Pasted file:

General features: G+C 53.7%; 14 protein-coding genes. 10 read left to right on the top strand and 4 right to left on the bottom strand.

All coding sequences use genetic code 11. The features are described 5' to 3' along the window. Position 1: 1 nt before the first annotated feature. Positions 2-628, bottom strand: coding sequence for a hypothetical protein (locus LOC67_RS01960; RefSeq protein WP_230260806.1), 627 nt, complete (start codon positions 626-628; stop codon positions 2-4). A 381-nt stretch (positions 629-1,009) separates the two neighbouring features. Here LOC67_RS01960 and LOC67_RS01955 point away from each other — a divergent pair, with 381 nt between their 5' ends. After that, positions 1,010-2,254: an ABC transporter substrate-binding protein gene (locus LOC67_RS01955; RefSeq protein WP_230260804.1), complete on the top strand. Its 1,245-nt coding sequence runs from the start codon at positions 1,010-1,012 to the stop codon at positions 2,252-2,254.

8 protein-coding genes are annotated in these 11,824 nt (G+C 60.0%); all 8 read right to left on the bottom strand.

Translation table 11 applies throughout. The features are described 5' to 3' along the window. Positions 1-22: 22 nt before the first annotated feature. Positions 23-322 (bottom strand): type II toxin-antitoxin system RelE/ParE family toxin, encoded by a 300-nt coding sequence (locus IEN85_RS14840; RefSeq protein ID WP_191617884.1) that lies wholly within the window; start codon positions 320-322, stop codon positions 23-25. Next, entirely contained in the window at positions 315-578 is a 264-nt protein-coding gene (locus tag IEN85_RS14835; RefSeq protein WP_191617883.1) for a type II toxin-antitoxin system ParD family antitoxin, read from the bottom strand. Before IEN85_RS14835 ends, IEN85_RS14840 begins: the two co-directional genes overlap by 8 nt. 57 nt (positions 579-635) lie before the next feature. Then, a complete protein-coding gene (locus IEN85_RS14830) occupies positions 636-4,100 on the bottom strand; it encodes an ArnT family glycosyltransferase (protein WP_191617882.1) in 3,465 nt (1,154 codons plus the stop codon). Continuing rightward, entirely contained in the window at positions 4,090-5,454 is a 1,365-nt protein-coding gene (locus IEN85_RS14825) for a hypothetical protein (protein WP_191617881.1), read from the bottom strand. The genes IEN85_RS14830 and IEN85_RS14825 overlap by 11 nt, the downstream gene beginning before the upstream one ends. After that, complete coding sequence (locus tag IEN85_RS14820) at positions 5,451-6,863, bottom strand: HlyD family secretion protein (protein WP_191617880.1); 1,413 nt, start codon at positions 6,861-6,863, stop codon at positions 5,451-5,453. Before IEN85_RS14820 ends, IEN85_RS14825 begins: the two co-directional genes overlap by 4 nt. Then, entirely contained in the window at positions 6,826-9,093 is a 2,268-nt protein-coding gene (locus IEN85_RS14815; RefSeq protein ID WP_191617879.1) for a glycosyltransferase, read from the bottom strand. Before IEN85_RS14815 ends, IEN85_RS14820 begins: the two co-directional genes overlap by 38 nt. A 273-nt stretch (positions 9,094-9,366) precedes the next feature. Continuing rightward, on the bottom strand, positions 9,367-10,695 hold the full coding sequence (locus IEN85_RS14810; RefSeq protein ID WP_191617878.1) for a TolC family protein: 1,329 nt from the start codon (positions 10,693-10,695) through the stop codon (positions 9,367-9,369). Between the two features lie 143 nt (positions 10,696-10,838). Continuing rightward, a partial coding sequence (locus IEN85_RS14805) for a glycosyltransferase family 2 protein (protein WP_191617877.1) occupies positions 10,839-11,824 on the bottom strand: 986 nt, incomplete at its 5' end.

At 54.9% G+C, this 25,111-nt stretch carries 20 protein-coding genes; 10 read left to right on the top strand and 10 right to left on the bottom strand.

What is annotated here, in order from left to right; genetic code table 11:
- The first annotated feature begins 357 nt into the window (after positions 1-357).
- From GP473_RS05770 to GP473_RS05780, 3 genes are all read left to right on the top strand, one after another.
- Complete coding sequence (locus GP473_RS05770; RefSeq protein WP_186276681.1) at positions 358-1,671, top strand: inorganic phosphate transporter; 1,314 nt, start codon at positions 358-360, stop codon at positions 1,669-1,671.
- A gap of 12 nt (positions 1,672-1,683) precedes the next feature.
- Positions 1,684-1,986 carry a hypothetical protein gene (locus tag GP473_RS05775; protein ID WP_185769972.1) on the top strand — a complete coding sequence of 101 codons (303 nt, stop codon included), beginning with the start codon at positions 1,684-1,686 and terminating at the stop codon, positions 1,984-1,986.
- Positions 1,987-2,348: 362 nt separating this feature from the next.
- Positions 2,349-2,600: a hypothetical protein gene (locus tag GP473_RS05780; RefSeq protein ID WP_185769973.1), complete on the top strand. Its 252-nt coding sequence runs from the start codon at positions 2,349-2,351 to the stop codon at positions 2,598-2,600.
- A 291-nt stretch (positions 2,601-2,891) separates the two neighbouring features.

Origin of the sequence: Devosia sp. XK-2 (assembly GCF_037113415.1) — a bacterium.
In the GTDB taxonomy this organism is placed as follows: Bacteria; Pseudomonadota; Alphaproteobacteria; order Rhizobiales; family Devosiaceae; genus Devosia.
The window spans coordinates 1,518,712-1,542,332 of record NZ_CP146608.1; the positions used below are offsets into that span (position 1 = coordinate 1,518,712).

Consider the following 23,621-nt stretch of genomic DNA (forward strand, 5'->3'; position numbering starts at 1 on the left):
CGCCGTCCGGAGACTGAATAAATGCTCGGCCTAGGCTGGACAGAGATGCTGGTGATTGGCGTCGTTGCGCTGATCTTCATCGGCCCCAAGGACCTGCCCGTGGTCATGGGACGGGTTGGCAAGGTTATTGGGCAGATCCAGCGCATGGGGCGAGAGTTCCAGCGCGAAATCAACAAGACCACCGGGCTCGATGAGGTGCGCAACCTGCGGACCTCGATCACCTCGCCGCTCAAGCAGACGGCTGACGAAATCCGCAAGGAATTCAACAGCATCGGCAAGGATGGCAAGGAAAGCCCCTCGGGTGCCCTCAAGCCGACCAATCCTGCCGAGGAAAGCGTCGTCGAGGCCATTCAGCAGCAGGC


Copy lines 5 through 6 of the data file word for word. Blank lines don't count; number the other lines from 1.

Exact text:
At 54.9% G+C, this 25,111-nt stretch carries 20 protein-coding genes; 10 read left to right on the top strand and 10 right to left on the bottom strand.

What is annotated here, in order from left to right; genetic code table 11: